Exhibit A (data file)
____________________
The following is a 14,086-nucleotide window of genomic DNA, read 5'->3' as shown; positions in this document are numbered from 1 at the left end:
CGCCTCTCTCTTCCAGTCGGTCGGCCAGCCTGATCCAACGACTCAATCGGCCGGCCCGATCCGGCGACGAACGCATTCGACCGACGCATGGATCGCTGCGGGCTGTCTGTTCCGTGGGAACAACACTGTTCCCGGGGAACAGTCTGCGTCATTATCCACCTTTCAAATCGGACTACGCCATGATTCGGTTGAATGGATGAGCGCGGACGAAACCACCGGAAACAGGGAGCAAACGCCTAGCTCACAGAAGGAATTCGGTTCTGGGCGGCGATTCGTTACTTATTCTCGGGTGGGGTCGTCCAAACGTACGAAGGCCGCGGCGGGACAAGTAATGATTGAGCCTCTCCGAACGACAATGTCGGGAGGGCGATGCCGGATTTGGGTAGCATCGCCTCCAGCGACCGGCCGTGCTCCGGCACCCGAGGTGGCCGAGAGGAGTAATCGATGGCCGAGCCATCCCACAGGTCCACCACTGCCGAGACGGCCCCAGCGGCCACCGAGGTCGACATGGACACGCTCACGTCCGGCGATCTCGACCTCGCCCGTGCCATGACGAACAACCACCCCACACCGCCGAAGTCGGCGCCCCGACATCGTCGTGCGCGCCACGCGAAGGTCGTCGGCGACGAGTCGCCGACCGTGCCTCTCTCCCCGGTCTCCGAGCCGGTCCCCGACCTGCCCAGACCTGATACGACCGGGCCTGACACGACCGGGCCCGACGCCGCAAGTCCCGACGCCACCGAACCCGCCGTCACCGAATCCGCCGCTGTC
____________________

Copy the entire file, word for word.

The following is a 14,086-nucleotide window of genomic DNA, read 5'->3' as shown; positions in this document are numbered from 1 at the left end:
CGCCTCTCTCTTCCAGTCGGTCGGCCAGCCTGATCCAACGACTCAATCGGCCGGCCCGATCCGGCGACGAACGCATTCGACCGACGCATGGATCGCTGCGGGCTGTCTGTTCCGTGGGAACAACACTGTTCCCGGGGAACAGTCTGCGTCATTATCCACCTTTCAAATCGGACTACGCCATGATTCGGTTGAATGGATGAGCGCGGACGAAACCACCGGAAACAGGGAGCAAACGCCTAGCTCACAGAAGGAATTCGGTTCTGGGCGGCGATTCGTTACTTATTCTCGGGTGGGGTCGTCCAAACGTACGAAGGCCGCGGCGGGACAAGTAATGATTGAGCCTCTCCGAACGACAATGTCGGGAGGGCGATGCCGGATTTGGGTAGCATCGCCTCCAGCGACCGGCCGTGCTCCGGCACCCGAGGTGGCCGAGAGGAGTAATCGATGGCCGAGCCATCCCACAGGTCCACCACTGCCGAGACGGCCCCAGCGGCCACCGAGGTCGACATGGACACGCTCACGTCCGGCGATCTCGACCTCGCCCGTGCCATGACGAACAACCACCCCACACCGCCGAAGTCGGCGCCCCGACATCGTCGTGCGCGCCACGCGAAGGTCGTCGGCGACGAGTCGCCGACCGTGCCTCTCTCCCCGGTCTCCGAGCCGGTCCCCGACCTGCCCAGACCTGATACGACCGGGCCTGACACGACCGGGCCCGACGCCGCAAGTCCCGACGCCACCGAACCCGCCGTCACCGAATCCGCCGCTGTC